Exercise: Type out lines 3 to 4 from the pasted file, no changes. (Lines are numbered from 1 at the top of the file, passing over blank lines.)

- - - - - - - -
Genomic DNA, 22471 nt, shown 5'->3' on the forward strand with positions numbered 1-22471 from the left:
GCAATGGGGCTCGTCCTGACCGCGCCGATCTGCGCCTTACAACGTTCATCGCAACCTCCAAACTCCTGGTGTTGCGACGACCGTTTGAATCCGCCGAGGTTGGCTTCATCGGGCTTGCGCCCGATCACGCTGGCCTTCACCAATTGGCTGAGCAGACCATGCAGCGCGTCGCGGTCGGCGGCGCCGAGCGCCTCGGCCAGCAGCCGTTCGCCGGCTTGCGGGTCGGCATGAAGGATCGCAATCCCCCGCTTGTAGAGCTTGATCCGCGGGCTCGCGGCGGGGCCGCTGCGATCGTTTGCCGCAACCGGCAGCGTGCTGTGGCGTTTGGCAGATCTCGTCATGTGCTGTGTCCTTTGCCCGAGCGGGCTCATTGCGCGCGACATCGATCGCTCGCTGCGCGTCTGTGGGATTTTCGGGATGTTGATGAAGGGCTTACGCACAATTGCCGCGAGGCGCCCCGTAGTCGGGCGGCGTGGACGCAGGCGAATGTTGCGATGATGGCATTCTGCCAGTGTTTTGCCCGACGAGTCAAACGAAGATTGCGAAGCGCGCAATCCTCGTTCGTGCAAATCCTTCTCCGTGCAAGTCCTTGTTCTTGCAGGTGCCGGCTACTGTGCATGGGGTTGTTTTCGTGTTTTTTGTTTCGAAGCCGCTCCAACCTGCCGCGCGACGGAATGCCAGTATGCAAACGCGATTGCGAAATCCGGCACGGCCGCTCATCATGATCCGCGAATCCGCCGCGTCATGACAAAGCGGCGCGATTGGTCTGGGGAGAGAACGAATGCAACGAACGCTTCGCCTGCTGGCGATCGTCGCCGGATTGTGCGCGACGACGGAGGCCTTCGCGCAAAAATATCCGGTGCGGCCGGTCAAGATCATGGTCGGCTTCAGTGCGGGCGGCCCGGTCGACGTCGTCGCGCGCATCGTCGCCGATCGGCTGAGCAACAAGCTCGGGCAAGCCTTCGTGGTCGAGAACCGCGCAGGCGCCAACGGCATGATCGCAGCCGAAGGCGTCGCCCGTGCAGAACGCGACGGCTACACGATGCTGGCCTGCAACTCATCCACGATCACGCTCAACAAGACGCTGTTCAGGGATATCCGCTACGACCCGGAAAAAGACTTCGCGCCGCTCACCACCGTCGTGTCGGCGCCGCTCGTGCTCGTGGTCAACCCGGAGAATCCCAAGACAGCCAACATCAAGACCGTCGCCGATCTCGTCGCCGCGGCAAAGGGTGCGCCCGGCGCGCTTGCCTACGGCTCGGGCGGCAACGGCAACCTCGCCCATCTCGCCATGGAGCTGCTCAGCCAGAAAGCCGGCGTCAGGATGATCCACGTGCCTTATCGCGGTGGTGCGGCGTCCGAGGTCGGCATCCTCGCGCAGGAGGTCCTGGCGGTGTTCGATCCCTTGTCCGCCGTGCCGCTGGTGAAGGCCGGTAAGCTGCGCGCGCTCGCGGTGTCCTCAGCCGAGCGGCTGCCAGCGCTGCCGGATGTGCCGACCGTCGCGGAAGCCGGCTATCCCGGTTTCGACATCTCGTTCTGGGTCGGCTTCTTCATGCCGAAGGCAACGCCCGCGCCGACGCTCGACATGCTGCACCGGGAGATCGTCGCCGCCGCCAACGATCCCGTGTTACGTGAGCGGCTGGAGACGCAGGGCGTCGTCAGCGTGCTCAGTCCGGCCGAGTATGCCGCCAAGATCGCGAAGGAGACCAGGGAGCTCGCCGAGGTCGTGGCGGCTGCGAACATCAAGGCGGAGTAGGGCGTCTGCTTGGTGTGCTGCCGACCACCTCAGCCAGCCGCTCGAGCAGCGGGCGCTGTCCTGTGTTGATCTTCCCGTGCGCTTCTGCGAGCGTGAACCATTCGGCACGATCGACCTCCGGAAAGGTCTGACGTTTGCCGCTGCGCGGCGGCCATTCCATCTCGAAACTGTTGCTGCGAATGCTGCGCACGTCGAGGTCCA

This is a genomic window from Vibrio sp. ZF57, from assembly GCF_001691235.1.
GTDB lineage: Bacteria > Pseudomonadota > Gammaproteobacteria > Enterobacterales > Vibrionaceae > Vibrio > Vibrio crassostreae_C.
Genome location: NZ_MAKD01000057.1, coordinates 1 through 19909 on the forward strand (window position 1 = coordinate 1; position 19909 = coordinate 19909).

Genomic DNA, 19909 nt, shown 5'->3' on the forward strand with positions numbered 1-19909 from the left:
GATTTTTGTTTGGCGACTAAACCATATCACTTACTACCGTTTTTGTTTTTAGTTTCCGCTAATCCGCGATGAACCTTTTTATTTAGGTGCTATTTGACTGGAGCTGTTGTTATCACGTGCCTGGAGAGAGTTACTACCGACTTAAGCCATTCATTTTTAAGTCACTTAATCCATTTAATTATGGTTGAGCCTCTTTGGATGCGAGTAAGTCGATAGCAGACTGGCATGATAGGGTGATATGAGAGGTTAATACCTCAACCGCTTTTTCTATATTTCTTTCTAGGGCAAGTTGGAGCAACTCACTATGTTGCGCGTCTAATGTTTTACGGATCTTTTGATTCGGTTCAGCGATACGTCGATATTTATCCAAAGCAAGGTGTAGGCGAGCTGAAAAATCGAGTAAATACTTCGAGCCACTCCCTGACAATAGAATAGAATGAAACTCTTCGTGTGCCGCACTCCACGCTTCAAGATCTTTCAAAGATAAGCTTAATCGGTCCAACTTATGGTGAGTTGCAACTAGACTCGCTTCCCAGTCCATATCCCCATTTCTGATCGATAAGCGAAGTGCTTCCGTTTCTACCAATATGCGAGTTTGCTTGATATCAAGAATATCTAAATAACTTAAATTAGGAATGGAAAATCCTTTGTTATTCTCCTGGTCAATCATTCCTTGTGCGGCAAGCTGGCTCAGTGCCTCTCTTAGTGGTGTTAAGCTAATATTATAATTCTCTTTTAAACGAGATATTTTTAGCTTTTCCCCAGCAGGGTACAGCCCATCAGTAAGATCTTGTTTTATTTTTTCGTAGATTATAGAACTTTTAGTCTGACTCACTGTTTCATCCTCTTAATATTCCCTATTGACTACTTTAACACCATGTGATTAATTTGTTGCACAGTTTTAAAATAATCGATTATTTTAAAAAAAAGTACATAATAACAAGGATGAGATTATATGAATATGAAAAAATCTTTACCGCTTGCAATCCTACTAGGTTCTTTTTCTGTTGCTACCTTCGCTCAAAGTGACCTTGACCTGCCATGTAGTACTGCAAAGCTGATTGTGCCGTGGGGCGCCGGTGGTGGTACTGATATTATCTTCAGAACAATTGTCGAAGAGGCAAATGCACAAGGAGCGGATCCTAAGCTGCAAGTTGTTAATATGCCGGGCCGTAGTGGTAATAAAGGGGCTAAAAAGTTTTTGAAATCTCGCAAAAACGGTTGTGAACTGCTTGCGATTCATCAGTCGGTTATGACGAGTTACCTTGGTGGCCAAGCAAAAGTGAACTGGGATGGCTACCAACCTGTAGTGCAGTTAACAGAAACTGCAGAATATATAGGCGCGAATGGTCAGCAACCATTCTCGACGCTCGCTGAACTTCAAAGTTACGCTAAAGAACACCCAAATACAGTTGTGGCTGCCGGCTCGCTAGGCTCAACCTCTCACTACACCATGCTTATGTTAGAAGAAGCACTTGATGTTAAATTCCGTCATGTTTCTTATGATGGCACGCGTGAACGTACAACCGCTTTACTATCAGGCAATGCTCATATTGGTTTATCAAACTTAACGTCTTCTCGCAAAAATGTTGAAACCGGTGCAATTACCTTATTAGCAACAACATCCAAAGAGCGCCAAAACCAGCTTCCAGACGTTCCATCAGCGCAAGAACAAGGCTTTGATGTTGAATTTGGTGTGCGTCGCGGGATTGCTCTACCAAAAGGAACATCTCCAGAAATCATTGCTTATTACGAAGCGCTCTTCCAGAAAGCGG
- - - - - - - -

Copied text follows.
This is a genomic window from Vibrio sp. ZF57, from assembly GCF_001691235.1.
GTDB lineage: Bacteria > Pseudomonadota > Gammaproteobacteria > Enterobacterales > Vibrionaceae > Vibrio > Vibrio crassostreae_C.